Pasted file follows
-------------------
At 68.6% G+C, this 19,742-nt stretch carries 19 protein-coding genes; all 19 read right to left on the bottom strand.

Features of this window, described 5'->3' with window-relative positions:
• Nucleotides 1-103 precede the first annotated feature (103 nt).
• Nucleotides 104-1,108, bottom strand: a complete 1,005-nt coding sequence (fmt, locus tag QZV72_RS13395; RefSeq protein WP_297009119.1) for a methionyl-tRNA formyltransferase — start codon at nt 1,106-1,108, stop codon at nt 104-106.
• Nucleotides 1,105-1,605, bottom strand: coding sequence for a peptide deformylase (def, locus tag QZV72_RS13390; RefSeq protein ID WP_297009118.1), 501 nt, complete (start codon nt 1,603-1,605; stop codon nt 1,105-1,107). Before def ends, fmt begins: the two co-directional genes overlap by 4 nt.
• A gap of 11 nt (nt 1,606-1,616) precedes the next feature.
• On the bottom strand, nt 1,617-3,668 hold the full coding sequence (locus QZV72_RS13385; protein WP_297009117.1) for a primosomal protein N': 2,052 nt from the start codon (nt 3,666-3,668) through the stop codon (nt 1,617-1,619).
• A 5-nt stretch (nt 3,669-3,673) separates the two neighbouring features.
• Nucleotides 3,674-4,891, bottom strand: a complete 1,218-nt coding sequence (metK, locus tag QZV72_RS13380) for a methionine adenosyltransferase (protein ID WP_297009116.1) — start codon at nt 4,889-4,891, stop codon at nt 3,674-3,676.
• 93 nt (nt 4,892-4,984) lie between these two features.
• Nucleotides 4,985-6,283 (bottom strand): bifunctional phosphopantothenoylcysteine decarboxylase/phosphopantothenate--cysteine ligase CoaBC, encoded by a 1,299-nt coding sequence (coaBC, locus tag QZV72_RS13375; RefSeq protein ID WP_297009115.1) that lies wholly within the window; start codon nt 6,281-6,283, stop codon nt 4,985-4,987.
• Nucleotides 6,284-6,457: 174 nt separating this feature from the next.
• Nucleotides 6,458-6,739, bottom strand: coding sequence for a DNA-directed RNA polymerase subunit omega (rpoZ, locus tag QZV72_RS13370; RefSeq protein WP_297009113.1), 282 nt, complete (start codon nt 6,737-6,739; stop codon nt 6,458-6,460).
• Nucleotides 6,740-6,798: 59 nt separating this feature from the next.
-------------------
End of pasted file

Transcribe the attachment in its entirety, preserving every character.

At 68.6% G+C, this 19,742-nt stretch carries 19 protein-coding genes; all 19 read right to left on the bottom strand.

Features of this window, described 5'->3' with window-relative positions:
• Nucleotides 1-103 precede the first annotated feature (103 nt).
• Nucleotides 104-1,108, bottom strand: a complete 1,005-nt coding sequence (fmt, locus tag QZV72_RS13395; RefSeq protein WP_297009119.1) for a methionyl-tRNA formyltransferase — start codon at nt 1,106-1,108, stop codon at nt 104-106.
• Nucleotides 1,105-1,605, bottom strand: coding sequence for a peptide deformylase (def, locus tag QZV72_RS13390; RefSeq protein ID WP_297009118.1), 501 nt, complete (start codon nt 1,603-1,605; stop codon nt 1,105-1,107). Before def ends, fmt begins: the two co-directional genes overlap by 4 nt.
• A gap of 11 nt (nt 1,606-1,616) precedes the next feature.
• On the bottom strand, nt 1,617-3,668 hold the full coding sequence (locus QZV72_RS13385; protein WP_297009117.1) for a primosomal protein N': 2,052 nt from the start codon (nt 3,666-3,668) through the stop codon (nt 1,617-1,619).
• A 5-nt stretch (nt 3,669-3,673) separates the two neighbouring features.
• Nucleotides 3,674-4,891, bottom strand: a complete 1,218-nt coding sequence (metK, locus tag QZV72_RS13380) for a methionine adenosyltransferase (protein ID WP_297009116.1) — start codon at nt 4,889-4,891, stop codon at nt 3,674-3,676.
• 93 nt (nt 4,892-4,984) lie between these two features.
• Nucleotides 4,985-6,283 (bottom strand): bifunctional phosphopantothenoylcysteine decarboxylase/phosphopantothenate--cysteine ligase CoaBC, encoded by a 1,299-nt coding sequence (coaBC, locus tag QZV72_RS13375; RefSeq protein ID WP_297009115.1) that lies wholly within the window; start codon nt 6,281-6,283, stop codon nt 4,985-4,987.
• Nucleotides 6,284-6,457: 174 nt separating this feature from the next.
• Nucleotides 6,458-6,739, bottom strand: coding sequence for a DNA-directed RNA polymerase subunit omega (rpoZ, locus tag QZV72_RS13370; RefSeq protein WP_297009113.1), 282 nt, complete (start codon nt 6,737-6,739; stop codon nt 6,458-6,460).
• Nucleotides 6,740-6,798: 59 nt separating this feature from the next.